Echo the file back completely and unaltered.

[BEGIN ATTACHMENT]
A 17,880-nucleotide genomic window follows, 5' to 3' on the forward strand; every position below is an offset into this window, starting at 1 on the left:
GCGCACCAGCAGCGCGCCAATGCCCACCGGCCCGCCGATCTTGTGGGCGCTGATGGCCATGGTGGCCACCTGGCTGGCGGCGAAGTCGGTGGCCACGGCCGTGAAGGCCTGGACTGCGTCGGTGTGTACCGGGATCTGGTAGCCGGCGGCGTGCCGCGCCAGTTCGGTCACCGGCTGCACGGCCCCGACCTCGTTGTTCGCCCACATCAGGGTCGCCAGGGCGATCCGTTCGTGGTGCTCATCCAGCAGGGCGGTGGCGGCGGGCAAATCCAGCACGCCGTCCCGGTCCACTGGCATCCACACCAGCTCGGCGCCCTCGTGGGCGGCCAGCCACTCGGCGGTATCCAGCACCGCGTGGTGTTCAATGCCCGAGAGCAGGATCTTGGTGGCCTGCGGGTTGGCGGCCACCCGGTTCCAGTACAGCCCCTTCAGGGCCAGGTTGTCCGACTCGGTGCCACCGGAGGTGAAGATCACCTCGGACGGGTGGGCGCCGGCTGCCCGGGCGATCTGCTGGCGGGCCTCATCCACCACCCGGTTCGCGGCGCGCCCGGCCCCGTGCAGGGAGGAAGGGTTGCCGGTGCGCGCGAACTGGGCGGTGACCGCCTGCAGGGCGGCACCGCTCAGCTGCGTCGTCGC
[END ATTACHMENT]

A 17,880-nucleotide genomic window follows, 5' to 3' on the forward strand; every position below is an offset into this window, starting at 1 on the left:
GCGCACCAGCAGCGCGCCAATGCCCACCGGCCCGCCGATCTTGTGGGCGCTGATGGCCATGGTGGCCACCTGGCTGGCGGCGAAGTCGGTGGCCACGGCCGTGAAGGCCTGGACTGCGTCGGTGTGTACCGGGATCTGGTAGCCGGCGGCGTGCCGCGCCAGTTCGGTCACCGGCTGCACGGCCCCGACCTCGTTGTTCGCCCACATCAGGGTCGCCAGGGCGATCCGTTCGTGGTGCTCATCCAGCAGGGCGGTGGCGGCGGGCAAATCCAGCACGCCGTCCCGGTCCACTGGCATCCACACCAGCTCGGCGCCCTCGTGGGCGGCCAGCCACTCGGCGGTATCCAGCACCGCGTGGTGTTCAATGCCCGAGAGCAGGATCTTGGTGGCCTGCGGGTTGGCGGCCACCCGGTTCCAGTACAGCCCCTTCAGGGCCAGGTTGTCCGACTCGGTGCCACCGGAGGTGAAGATCACCTCGGACGGGTGGGCGCCGGCTGCCCGGGCGATCTGCTGGCGGGCCTCATCCACCACCCGGTTCGCGGCGCGCCCGGCCCCGTGCAGGGAGGAAGGGTTGCCGGTGCGCGCGAACTGGGCGGTGACCGCCTGCAGGGCGGCACCGCTCAGCTGCGTCGTCGC